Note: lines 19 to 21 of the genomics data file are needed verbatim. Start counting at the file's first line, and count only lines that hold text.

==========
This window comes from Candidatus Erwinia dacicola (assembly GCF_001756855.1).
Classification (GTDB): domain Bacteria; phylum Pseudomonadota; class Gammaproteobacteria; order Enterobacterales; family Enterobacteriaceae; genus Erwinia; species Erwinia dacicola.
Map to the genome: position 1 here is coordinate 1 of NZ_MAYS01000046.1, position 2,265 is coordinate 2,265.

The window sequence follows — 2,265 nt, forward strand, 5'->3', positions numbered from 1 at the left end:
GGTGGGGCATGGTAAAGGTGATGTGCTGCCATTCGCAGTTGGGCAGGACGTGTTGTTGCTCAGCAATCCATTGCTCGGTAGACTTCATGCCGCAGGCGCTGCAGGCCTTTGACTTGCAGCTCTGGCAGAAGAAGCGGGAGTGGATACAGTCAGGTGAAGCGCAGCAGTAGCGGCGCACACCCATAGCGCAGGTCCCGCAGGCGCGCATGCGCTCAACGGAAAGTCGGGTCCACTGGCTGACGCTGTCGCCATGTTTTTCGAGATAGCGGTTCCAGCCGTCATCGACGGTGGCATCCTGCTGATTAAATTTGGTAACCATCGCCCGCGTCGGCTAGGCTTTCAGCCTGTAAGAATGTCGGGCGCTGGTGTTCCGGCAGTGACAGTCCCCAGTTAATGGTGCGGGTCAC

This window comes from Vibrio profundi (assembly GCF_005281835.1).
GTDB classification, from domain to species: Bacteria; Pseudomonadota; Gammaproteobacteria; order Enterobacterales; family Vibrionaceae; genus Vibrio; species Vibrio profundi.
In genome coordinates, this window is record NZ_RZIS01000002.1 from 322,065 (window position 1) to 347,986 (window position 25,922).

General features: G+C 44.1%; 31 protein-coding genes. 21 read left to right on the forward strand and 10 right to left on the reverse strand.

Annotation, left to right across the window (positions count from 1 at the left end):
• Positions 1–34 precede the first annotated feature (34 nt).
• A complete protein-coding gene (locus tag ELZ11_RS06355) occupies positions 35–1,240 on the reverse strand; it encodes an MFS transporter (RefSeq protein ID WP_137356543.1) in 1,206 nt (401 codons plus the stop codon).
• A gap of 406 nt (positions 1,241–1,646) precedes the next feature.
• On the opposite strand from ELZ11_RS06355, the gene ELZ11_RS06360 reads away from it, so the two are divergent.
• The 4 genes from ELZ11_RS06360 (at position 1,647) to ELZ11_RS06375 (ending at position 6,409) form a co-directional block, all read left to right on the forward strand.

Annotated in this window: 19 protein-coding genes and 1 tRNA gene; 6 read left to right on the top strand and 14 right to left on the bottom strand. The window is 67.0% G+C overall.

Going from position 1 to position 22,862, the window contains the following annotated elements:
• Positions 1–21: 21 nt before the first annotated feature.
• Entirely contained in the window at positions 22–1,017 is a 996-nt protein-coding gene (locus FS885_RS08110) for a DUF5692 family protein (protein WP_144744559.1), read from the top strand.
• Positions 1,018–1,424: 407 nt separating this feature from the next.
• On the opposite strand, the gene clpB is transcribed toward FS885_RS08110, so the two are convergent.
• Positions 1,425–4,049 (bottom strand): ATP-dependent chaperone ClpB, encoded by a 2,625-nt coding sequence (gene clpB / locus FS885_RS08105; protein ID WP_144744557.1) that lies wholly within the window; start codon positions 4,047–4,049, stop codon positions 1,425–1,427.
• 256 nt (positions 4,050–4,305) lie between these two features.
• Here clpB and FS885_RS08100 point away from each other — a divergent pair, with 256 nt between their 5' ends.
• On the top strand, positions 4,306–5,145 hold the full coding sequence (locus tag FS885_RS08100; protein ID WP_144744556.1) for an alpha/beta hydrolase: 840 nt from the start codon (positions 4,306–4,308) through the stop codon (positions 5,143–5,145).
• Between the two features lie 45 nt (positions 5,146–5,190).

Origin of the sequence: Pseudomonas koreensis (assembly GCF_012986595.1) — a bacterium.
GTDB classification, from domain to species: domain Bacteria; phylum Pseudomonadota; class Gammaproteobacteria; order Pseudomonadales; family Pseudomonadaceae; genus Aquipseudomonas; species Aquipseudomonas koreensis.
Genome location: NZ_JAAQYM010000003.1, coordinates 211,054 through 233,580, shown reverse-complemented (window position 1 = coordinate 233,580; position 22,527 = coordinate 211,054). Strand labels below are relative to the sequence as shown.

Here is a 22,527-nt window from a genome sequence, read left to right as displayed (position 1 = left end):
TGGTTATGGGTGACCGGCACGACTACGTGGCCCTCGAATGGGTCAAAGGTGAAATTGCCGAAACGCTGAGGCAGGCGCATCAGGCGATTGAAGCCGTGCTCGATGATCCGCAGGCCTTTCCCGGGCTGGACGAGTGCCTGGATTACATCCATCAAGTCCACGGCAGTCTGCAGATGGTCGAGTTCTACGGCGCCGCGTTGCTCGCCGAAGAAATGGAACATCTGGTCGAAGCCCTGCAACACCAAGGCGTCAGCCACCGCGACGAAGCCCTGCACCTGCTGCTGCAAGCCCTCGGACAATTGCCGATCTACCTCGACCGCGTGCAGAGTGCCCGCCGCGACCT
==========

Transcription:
• Entirely contained in the window at positions 22–1,017 is a 996-nt protein-coding gene (locus FS885_RS08110) for a DUF5692 family protein (protein WP_144744559.1), read from the top strand.
• Positions 1,018–1,424: 407 nt separating this feature from the next.
• On the opposite strand, the gene clpB is transcribed toward FS885_RS08110, so the two are convergent.